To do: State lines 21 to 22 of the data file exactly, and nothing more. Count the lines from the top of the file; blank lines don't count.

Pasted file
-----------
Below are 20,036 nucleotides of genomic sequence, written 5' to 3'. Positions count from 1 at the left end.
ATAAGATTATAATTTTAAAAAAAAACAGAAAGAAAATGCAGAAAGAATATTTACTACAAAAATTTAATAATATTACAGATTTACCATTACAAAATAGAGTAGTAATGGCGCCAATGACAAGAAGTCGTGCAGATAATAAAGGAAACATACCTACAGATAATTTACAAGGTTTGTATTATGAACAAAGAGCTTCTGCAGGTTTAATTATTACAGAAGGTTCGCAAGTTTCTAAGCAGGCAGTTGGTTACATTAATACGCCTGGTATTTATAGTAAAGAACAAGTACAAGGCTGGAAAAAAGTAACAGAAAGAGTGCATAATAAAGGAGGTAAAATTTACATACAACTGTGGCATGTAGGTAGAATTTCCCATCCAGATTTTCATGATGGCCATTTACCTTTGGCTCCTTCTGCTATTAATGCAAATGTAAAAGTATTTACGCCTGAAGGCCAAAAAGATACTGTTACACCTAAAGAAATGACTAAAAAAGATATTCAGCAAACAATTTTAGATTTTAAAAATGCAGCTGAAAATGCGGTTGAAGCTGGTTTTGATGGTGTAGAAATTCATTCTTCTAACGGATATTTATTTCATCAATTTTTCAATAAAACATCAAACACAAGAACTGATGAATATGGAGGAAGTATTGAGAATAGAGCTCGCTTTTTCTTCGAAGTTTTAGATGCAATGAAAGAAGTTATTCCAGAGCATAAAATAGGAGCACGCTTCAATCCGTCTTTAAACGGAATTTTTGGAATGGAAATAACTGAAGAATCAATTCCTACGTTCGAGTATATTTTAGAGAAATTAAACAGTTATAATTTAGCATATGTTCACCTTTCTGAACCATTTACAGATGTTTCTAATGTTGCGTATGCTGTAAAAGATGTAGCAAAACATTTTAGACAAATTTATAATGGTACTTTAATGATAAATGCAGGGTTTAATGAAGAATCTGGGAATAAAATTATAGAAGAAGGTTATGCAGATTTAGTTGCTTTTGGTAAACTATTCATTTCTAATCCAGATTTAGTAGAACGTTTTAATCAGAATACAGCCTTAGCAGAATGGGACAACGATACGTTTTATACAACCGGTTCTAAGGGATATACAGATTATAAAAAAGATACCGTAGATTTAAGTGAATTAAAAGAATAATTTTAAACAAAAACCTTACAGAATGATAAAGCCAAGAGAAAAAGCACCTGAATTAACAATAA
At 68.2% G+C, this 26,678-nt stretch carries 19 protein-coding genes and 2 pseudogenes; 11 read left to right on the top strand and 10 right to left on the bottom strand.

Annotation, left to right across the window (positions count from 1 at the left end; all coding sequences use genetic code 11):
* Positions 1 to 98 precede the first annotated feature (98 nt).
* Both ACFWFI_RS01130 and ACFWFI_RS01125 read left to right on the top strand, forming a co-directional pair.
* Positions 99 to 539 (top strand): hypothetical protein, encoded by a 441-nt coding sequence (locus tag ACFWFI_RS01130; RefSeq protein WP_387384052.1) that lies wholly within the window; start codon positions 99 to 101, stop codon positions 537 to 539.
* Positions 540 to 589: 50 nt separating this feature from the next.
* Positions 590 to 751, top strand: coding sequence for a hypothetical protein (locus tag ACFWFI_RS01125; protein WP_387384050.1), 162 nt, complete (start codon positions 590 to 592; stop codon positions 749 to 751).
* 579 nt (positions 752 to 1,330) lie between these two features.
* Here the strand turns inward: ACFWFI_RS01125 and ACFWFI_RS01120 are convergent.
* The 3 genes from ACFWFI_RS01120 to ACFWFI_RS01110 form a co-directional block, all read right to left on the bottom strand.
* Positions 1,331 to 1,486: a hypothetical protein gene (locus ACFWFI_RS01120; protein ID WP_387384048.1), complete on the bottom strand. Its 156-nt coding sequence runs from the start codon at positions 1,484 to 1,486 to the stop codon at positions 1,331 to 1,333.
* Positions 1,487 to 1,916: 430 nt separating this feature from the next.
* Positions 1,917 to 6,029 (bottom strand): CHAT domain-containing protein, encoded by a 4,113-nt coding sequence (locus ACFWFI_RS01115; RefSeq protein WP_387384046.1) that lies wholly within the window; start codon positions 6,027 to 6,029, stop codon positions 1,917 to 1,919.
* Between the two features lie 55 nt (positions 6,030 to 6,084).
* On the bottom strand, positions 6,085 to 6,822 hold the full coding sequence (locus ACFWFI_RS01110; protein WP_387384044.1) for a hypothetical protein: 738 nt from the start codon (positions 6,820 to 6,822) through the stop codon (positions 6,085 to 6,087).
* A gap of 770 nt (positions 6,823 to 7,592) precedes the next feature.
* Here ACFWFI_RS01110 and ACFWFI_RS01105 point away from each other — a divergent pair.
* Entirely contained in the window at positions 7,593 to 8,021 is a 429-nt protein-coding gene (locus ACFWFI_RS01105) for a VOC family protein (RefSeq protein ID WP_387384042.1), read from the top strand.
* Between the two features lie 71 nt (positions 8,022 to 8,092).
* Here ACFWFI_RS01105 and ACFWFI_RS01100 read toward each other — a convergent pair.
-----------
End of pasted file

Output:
* Between the two features lie 71 nt (positions 8,022 to 8,092).
* Here ACFWFI_RS01105 and ACFWFI_RS01100 read toward each other — a convergent pair.